Rodney Stone

A few years before the Battle of Trafalgar, Rodney Stone moves as a teenager from his village home in Sussex to live in London with his rich uncle, Sir Charles Tregellis, a famous dandy who introduces the lad to boxing and gambling. Stone’s best friend, Jim Harrison, is the nephew of the village’s blacksmith, Jack Harrison, a retired boxing champion. Jim agrees to fight as Tregellis’ champion in a match which Tregellis cannot afford to lose. When Jim mysteriously disappears the night before the fight, his uncle Jack steps into the ring in his stead. There is much intrigue but essentially this is a fascinating description of the dirty politics and even dirtier world of bare-knuckle boxing in early 19th century England. Stone himself ends up fighting with Nelson at Trafalgar.

Stone Facts

4

Jem Belcher, John Jackson, Daniel Mendoza and Dutch Sam are just four of the famous bare-knuckle boxers of the late eighteenth and early nineteenth centuries the book focuses on.

1896

After its publication Conan Doyle credited Rodney Stone for the revival of boxing in England.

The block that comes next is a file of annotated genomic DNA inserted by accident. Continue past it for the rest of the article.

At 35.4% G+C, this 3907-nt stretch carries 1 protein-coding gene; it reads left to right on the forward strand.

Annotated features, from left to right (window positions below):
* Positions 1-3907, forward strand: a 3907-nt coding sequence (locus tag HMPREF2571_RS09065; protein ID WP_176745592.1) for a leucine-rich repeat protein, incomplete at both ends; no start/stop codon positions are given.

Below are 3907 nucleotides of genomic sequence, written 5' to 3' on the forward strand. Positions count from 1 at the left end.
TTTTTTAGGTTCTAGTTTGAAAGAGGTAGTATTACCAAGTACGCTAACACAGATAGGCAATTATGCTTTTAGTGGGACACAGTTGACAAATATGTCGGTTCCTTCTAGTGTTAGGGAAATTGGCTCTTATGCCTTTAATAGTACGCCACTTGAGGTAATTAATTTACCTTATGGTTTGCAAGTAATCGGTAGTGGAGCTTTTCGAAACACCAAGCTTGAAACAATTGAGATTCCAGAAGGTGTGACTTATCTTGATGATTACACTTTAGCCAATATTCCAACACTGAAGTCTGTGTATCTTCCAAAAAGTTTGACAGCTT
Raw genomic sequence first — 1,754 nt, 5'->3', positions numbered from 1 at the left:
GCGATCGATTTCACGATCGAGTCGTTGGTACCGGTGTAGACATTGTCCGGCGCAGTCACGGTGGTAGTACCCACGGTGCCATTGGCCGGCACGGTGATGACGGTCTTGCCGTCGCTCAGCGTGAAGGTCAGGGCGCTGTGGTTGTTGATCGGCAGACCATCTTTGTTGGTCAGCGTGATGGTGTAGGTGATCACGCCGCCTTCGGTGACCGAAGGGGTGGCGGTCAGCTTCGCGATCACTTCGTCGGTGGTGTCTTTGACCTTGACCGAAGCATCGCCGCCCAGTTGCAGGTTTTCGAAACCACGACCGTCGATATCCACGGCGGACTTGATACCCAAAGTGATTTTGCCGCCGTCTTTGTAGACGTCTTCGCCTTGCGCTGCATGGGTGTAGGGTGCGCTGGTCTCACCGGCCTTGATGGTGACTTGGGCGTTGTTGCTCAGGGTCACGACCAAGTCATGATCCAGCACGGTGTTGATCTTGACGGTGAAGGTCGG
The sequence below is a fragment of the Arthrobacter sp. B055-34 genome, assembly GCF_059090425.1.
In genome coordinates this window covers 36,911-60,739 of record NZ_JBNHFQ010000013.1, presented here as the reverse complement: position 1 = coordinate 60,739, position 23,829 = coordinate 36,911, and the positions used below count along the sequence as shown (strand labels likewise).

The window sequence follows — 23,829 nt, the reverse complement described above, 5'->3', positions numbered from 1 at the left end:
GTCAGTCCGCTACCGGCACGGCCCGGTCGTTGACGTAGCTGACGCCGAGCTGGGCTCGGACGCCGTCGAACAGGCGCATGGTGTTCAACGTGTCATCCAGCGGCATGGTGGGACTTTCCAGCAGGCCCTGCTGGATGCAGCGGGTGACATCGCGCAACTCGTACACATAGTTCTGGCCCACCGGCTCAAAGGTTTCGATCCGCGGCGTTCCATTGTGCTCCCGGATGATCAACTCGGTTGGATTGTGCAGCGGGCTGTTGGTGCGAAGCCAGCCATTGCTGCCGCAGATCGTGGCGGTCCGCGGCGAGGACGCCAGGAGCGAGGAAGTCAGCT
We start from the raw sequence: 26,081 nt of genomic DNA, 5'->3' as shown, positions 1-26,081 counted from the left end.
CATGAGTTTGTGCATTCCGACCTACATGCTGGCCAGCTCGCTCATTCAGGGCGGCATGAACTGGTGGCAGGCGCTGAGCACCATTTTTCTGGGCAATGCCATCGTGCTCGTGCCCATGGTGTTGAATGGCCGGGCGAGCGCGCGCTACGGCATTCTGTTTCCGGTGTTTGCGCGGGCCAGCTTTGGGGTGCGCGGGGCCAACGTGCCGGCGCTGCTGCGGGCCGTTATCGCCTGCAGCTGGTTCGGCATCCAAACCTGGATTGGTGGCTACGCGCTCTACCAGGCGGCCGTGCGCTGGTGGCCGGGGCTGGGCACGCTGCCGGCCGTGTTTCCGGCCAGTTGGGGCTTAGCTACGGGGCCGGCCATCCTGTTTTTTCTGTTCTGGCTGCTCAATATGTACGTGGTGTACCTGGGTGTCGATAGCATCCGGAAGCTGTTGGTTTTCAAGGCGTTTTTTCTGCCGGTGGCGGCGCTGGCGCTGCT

1909

Arthur Conan Doyle - a keen amateur boxer - was invited to referee the James Jeffries-Jack Johnson heavyweight championship fight in Reno, Nevada.

Portrayed by

To date, Arthur Conan Doyle's characters have been translated onto the page, into products and onto the screen by Hollywood and beyond. Here are just a few of the interpretations of this original Arthur Conan Doyle character over the years. Work with us to create the next version of this fascinating character.

Smith, Elder & Co

Illustration (1896)

Book Illustration

(1930)

The Strand Magazine

Illustration (1896)

View other characters

Original Arthur Conan Doyle characters available for adaptation

Talk to us about licensing

Enquire

An Expert Team

Tim Hubbard

Tim Hubbard


UK & Europe LicensingContact
Sally Clark

Sally Clark


Brand & PRContact
David Reeder

David Reeder


US LicensingContact
Ben Allison

Benjamin Allison


Head of LegalContact
Jon Lellenberg

Jon Lellenberg


Corporate MemoryContact

This website uses cookies to ensure you get the best experience on our website. Learn more.

Accept